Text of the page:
The reaction of acetoacetate-functional polymers with formaldehyde also is described in the prior art. JP 58,059,263 discloses a curable polymer composition consisting of a water soluble polymer, a water soluble polymer containing aceto-acetate groups such as acetoacetylated polyvinyl alcohol resin, and a crosslinking agent capable of reacting with the acetoacetate group such as formaldehyde or glyoxal. U.S. Pat. No. 5,767,199 discloses an air-curable composition containing an acetoacetate functional polymer and an end-blocked polyformaldehyde chain. The composition described to be stable to reaction until formaldehyde is released from the polyformaldehyde chain.

Cigarette smoke resulting from tobacco combustion contains numerous gaseous and particulates compounds. The gaseous molecules are responsible for both the pleasure and the health risk derived from the use of tobacco smoke. Among the many molecules produced by combustion or vaporization of tobacco are nicotine, carbon monoxide, ammonia, aldehydes such as formaldehyde, acetaldehyde, and acrolein, and added flavor compounds and combustion products thereof. Cigarette filters are utilized in an effort to remove undesirable gases and particulates from tobacco smoke while retaining the flavor and taste essential to the enjoyment of smoking. Selective removal of gaseous molecules from tobacco smoke is required for an effective active, tobacco smoke filtration material. Active materials such as activated carbon, silica gel, alumina, and zeolites commonly used for the removal of gaseous contaminates are not particularly suitable for this purpose. Although these materials can remove certain gaseous compounds, they also may adsorb compounds considered desirable for acceptable cigarette flavor. Moreover, adsorption by these porous materials is not totally effective since the gaseous compounds are only physically bound to the surface of the porous materials and are not chemically reacted. In addition to selective adsorption of gaseous compounds, active tobacco smoke filter materials also should be light weight, low cost, stable in air, exhibit low pressure drop, safe to handle, and ease of fabrication.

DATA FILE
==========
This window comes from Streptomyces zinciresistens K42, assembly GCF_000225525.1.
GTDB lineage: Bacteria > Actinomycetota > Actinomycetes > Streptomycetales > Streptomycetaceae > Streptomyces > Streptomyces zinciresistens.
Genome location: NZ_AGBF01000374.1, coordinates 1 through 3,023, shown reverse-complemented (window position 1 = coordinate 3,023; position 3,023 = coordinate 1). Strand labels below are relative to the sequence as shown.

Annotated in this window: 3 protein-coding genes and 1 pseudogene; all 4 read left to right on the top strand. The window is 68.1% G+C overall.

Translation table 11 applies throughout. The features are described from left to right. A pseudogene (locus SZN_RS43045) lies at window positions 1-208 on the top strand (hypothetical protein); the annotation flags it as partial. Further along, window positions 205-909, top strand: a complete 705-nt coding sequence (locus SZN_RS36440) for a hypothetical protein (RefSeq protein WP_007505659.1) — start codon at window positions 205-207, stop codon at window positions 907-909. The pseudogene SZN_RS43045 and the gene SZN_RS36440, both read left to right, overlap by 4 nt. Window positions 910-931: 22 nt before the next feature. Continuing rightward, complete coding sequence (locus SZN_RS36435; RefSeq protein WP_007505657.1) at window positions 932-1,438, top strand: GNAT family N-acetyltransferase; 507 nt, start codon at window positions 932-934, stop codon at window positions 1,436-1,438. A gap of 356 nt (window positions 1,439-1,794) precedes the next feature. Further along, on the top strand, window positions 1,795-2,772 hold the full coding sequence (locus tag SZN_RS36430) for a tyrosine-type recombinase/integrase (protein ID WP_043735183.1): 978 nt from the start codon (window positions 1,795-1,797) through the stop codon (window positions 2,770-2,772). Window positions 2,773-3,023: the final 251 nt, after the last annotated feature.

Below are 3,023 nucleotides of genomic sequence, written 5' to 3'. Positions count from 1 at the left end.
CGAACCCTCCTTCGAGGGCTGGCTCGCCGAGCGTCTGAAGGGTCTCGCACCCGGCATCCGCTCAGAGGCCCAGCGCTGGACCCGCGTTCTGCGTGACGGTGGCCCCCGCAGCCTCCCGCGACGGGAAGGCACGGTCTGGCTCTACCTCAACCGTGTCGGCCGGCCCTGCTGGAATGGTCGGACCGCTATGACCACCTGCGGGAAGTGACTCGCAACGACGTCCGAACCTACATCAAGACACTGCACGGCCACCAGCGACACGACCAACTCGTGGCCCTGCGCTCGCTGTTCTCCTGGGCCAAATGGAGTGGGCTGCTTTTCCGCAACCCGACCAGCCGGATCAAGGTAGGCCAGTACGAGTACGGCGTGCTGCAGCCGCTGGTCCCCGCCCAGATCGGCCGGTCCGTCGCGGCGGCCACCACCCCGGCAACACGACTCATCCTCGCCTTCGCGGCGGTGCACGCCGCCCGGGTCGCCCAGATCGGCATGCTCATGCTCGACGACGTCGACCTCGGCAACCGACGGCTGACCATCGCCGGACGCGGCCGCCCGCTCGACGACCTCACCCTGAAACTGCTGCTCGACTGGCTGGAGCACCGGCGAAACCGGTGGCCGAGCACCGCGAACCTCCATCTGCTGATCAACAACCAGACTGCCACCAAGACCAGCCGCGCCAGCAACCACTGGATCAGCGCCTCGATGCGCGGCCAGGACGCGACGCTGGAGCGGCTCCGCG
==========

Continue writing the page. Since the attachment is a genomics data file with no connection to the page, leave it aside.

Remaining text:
U.S. Pat. No. 6,595,218 discloses a tobacco smoke filter comprising a reagent consisting essentially aminoethylaminopropylsilyl silica gel or aminoethylaminoethyl-(aminopropyl)silyl silica gel wherein the reagent chemically reacts with and removes a gaseous component such as an aldehydes from tobacco smoke. U.S. Pat. No. 6,481,442 discloses a smoking article comprising a wrapper and a selective filter element having at least one carrier and a polyaniline having a plurality of moieties selected from the group consisting of an amino group, an imino group, a hydrazide group, a hydrazone group, a semicarbazide group and combinations thereof capable of reacting with carbonyl-containing combustion products of tobacco. Optionally, a spacer, having the composition —CO—[CH2]n—CO—, wherein n has a value from 1 to 4 or greater than 4, may be used to attach active moieties containing amino groups to the carrier. The spacer is used for the purpose of extending out the chemically active amino moieties from the carrier.

U.S. Pat. No. 4,182,743 discloses a gas-permeable substrate, particularly adapted for the selective removal of aldehydes form gases comprising a granular-containing concentrated hydrogen peroxide, water and a hydrophilic stabilizer for the hydrogen peroxide. U.S. Pat. No. 4,753,250 discloses a process for producing cigarette filters comprising a compound containing L-ascorbic acid to react with and remove aldehydes. U.S. Pat. No. Re. 28,858 discloses an improved tobacco smoke filter material comprising a porous particulate carrier impregnated with polyethylene-imine for the removal of volatile smoke acids and aldehydes. U.S. Pat. No. 5,009,239 also relates to the removal of aldehydes using polyethyleneimine as the active component in a cigarette filter. For the same purpose, an aminobenzene acid salt is used in U.S. Pat. No. 5,603,927 and an organic salt of mercapto-alkane-sulfonate used in U.S. Pat. No. 4,532,947. Disclosed in U.S. Pat. No. 5,206,204 is an adsorbent for lower aldehydes which comprises a saturated cyclic secondary amine and a halogenide of an alkali metal or alkaline earth metal supported on a porous carrier.